You and I have discussed this before, but there is a major shift taking place in the financial advisor marketplace. It's no longer good enough for advisors to pick a few actively managed funds run by brand-name managers and charge their investors fees on top of extra-high fees.
The days of outsourcing alpha generation to actively managed mutual funds is over. That model didn't work. A new model, based around a core portfolio of ETFs where the advisor is responsible for generating the alpha, is taking its place.
ETFs are empowering. They allow advisors to manage money in ways we could not have imagined five years ago. Advisors can now build diversified asset allocation portfolios tapping into everything from commodities to emerging market bonds (or not tapping into them, as the case may be). They can build their own structured products for very low fees using ETFs and options on ETFs. They can invest like the best and most sophisticated endowments and institutional asset managers in the world. In short, they can do a better job for their clients.
But with that empowerment comes responsibility: a responsibility to dig into modern financial theory; a responsibility to understand how ETFs work and how they can fit into a portfolio; a responsibility to consider hedging strategies and other risk-reduction tools for certain clients. I was thrilled at our conference at how many advisors realize this; advisors who are doing everything they can to learn (even if the prospect was frightening for some).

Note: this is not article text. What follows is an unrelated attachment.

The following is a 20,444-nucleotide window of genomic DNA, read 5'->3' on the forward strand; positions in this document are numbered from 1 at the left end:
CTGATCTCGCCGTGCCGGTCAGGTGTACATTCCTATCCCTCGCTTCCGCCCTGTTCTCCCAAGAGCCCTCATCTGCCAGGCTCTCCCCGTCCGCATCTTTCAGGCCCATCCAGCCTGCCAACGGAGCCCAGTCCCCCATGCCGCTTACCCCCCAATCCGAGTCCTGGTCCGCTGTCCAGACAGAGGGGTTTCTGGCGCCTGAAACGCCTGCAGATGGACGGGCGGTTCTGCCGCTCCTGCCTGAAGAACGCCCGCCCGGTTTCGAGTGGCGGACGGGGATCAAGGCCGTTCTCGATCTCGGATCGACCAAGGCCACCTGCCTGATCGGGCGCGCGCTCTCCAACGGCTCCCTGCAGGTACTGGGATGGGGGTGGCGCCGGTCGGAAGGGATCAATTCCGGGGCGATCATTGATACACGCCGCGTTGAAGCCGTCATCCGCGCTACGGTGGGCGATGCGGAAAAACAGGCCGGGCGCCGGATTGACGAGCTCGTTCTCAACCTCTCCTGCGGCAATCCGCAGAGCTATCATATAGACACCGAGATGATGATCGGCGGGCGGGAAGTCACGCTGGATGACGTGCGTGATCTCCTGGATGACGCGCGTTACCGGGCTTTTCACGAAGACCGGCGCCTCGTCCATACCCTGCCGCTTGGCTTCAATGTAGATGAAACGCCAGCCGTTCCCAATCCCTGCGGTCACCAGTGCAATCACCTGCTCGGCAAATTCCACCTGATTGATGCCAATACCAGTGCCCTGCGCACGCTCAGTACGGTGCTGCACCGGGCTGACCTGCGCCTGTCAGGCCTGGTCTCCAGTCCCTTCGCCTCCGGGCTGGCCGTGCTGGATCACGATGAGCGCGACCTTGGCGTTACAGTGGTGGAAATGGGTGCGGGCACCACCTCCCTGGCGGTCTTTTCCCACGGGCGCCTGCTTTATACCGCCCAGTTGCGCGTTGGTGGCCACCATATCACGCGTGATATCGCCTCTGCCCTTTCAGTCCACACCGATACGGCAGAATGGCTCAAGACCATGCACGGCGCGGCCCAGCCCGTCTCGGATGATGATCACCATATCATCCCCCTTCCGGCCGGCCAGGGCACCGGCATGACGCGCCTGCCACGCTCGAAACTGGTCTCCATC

The advisors who succeed ... right now ... will benefit tremendously, gaining market share and growing their businesses. Those that don't will be fighting a rearguard battle against competitors who offer lower fees and higher risk-adjusted returns.
If CalPERS is taking hedgies out, ETFs may be coming back in.
Where ETF investors can find Alibaba shares is no simple matter.
Be careful of your assumptions (and headlines!) about volatility ETFs.
WBIG hedges in some areas and bets big in others.